A change in behavior often coincides with a fever, because your cat is probably fighting off an infection or illness.
Lethargy and an aversion to food are two changes in behavior that may tip you off to a feline fever.
While these measures are good for every cat owner to know, the most accurate way to tell if your cat has a fever is to take her temperature with a thermometer.
For felines, a normal temperature can fall anywhere in the range of 100 to 102.5 degrees Fahrenheit.
A temperature reading that exceeds this range is referred to as pyrexia, which is the medical term for having a fever.
How to Take Your Cat’s Temperature Safely
If it’s necessary to take your cat’s temperature using a thermometer, it is absolutely essential that you learn how to do it correctly and safely.
When a thermometer is not used properly, it can lend to a false temperature reading.
But even worse, it can cause discomfort or harm to your cat.
There are different types of thermometers available for home usage.
# Glass thermometers: requiring you to be able to determine the numerical temperature yourself by gauging the dye level with the measuring ruler on the side of the thermometer.
# Digital thermometers: on the other hand, will show you the reading in numerical form once the temperature has been assessed.
Where you place the instrument also varies.
Some thermometers will take the reading from the ear.
In many cases, this is a much easier and pleasant experience for cats and their owners alike.
Alternatively, rectal thermometers require inserting the instrument into the cat’s rectum in order to get a proper temperature reading.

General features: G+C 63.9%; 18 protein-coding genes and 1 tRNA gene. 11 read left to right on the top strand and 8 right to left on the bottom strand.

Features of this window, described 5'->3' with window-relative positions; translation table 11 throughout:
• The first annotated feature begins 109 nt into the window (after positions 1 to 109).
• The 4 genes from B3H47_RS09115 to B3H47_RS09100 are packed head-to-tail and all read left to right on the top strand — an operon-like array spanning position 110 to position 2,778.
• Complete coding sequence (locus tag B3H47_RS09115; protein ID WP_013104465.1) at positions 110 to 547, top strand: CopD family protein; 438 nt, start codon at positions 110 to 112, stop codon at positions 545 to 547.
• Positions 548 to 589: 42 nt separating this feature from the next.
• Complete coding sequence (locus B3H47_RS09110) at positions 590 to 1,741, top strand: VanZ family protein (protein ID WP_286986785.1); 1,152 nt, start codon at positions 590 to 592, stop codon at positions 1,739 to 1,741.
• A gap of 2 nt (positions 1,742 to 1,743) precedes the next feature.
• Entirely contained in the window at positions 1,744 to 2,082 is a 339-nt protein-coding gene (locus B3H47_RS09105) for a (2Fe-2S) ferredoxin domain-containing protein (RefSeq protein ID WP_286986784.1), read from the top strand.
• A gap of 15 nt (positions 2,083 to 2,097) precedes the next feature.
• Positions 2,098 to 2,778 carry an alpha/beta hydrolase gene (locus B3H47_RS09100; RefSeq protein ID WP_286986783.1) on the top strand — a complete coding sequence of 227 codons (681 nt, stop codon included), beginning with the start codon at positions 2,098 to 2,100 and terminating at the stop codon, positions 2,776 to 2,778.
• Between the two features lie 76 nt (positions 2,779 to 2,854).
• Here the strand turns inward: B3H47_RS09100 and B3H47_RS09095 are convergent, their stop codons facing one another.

If using a rectal thermometer, be sure to follow the instructions that come with that particular thermometer.
It is incredibly important to perform a temperature reading safely and accurately so that your cat isn’t harmed in the process.
There are a few things you can do as a pet owner to help the process go more smoothly.
First, make your cat as comfortable as possible.
Your cat probably won’t like the idea of a rectal thermometer, so it can be a good idea to have a partner hold the cat securely and comfortably so that she doesn’t jump or jerk away when it’s time for the reading.
It is also helpful to lubricate the rectal thermometer with a water-based lubricant specifically intended for medical usage.
Then, carefully and slowly insert the thermometer about 1 inch into the cat’s rectum.
Be sure to do this gently, and don’t ever force the thermometer.
If you’re feeling resistance, stop and try again later.
You might be wondering how long to leave the thermometer in, which is one of the things I researched when looking into this topic.
Digital thermometers will beep when they are finished reading the temperature.
As soon as they beep, slowly slip the thermometer out and check the reading.
For glass devices, keep the thermometer inserted for two minutes before removing it to check the reading.
This will ensure enough time has passed for the thermometer to reflect an accurate temperature reading.
The key to this process is to be calm, gentle, and reassuring to your cat.
This may mean having a friend hold her securely and pet her while you take the temperature reading.
The last thing you want to do is stress your cat out, which can cause more harm.
If you feel unable to safely perform a temperature reading at home, take your cat to the vet.
They are experts for a reason!